Nine hundred reported nests in Brittany this year is a frightening figure, writes Stewart Gould, SBKA Vice Chair, who returned from France this week. When you see the huge swathes of trees it becomes apparent that there are lots more. Their nature dictates that they will be close to beehives, but apiculture is an industry in Brittany, with hives all over the place.
Actually seeing hornets and their nests is one of the best ways of establishing where hornets are, but it is primarily retrospective. Hornets' nests look very much like squirrel and magpie nests or mistletoe at a quick glance, but have very distinct edges, as opposed to the ragged ones of other nests and the transparency of mistletoe. Large nests in bare branched trees will only tell you where they were last year, but it is a massive clue to their presence in the area.
The only real answer is to instill vigilance and a perception of what to look for and where. Correct ideas of the appearance would be good too. The NBU and BBKA will keep publishing photos of the Asian hornet (the correct one) showing it larger than the European hornet. In description, emphasis is placed on the yellow legs. That is among the last things you notice. What catches the eye is the predominantly black colour, and a marked orange patch on the abdomen.
Seasonal feeding preferences should be highlighted along with suitable traps and baits. The internet is alive with videos of home made traps assembled from the likes of 2 litre water bottles, with a funnel arrangement big enough for a double-decker bus to get in and out. Monitoring live traps can be made, but once here, death traps are going to be more appropriate.
The key is reliable and concise information.
The winner of our most prestigious honour – the West Country Honey Farms Award – has been presented to Bridget Knutson from Cheddar at our AGM held at Wedmore on Saturday (March 10).
Judging panel chairman Milns Priscott said in his citation that she was an active member of the beekeeping community at both local and national level.
“Bridget has demonstrated her ability as a beekeeper to a very high standard. She has set new bench marks for the quality of her exhibits at honey shows and has always been generous with her support to help beekeepers to extend their knowledge,” he said.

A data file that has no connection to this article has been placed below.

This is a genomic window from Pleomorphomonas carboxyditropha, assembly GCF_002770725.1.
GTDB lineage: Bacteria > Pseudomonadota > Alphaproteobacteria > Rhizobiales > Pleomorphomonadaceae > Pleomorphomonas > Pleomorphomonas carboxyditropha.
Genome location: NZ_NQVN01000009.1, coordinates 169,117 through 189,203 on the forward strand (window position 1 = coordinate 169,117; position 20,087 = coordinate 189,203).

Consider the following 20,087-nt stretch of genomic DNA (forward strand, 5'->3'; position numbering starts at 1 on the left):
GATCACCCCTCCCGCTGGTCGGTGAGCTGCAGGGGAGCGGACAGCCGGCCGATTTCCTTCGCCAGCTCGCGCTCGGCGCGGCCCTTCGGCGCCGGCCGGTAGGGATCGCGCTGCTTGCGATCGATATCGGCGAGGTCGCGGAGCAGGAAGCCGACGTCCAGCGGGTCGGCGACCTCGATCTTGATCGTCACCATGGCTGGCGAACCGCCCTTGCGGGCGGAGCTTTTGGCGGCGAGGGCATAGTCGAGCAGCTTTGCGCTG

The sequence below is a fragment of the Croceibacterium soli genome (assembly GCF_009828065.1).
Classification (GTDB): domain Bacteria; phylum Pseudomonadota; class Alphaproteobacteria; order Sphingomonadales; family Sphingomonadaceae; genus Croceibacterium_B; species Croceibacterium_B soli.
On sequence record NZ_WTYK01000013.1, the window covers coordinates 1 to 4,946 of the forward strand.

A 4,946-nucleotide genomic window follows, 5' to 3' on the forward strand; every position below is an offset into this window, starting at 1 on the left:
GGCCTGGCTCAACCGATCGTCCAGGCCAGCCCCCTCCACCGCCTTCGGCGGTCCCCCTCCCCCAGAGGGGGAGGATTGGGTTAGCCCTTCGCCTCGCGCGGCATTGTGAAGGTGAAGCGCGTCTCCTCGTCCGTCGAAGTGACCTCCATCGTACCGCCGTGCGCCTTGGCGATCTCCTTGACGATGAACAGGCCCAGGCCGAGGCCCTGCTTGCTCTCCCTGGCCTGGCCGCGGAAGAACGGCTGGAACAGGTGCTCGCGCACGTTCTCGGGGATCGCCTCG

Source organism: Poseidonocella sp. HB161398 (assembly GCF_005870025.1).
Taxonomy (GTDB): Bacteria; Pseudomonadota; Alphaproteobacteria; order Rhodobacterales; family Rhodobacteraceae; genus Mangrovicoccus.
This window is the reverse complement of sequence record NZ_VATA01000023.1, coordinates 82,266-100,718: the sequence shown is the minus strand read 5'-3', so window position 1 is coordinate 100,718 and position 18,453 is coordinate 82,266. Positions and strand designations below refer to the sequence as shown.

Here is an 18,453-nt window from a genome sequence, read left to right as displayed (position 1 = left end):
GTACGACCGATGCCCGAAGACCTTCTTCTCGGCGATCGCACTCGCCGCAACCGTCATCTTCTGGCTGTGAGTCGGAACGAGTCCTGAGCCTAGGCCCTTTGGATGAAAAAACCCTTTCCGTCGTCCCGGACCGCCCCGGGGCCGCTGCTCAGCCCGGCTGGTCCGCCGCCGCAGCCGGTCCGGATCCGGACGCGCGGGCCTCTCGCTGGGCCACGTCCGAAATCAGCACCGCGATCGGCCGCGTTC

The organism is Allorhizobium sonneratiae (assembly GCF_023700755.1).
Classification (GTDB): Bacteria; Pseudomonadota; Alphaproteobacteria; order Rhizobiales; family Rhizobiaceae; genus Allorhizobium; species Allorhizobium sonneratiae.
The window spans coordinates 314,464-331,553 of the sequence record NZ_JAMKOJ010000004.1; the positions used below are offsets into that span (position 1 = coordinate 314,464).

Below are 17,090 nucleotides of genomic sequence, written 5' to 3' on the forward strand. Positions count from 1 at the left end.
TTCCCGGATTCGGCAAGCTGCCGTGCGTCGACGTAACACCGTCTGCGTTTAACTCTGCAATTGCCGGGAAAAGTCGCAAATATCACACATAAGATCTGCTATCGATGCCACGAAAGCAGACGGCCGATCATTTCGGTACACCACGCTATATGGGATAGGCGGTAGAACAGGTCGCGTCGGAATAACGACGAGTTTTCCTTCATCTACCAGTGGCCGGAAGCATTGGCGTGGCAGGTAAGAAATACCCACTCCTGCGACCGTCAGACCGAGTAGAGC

She is Chair of the Wedmore and Cheddar Division, manages the visual aid library for the British Beekeepers’ Association (BBKA) and teaches and mentors on local beginners, improvers and specialist courses.
“If Bridget did not exist, we would have to invent her! The quantity, quality and level of contribution to beekeeping in Somerset is outstanding, and an example to us all,” he added.
Also, she is our yearbook editor and exams secretary and has passed all BBKA theory modules and practical exams putting her one step away from becoming a master beekeeper.
Dr Peter Kennedy of the University of Exeter discussed progress in controlling the invasive predatory hornet, Vespa velutina nigrithorax at our AGM on Saturday (March 10).
He reviewed many of the techniques that have been employed since it first appeared in France around 2004 and showed that only identification and destruction of nests before they produce reproducing hornets is effective.
The challenge is effectively finding these nests, which are often concealed high in trees, between mid-summer, when the hornets may first become evident and before October, when the colony produces the reproductive queen and drone hornets.
Traditional methods of tracking such as triangulating flight lines have limitations where few hornets are around and traditional techniques such as suzemebachi, where hornets are marked with a flag and followed don’t seem to be tolerated by this species of hornet. Harmonic radar can help track hornet back to the nest, but the equipment is expensive and requires specialist operators.
Dr Kennedy discussed more readily available alternatives that are much easier and cheaper to operate and discussed limitations such as signal echoes from buildings and shadowing from trees. Attendees were grateful to be able to see specimens of this exotic hornet alongside our native hornet.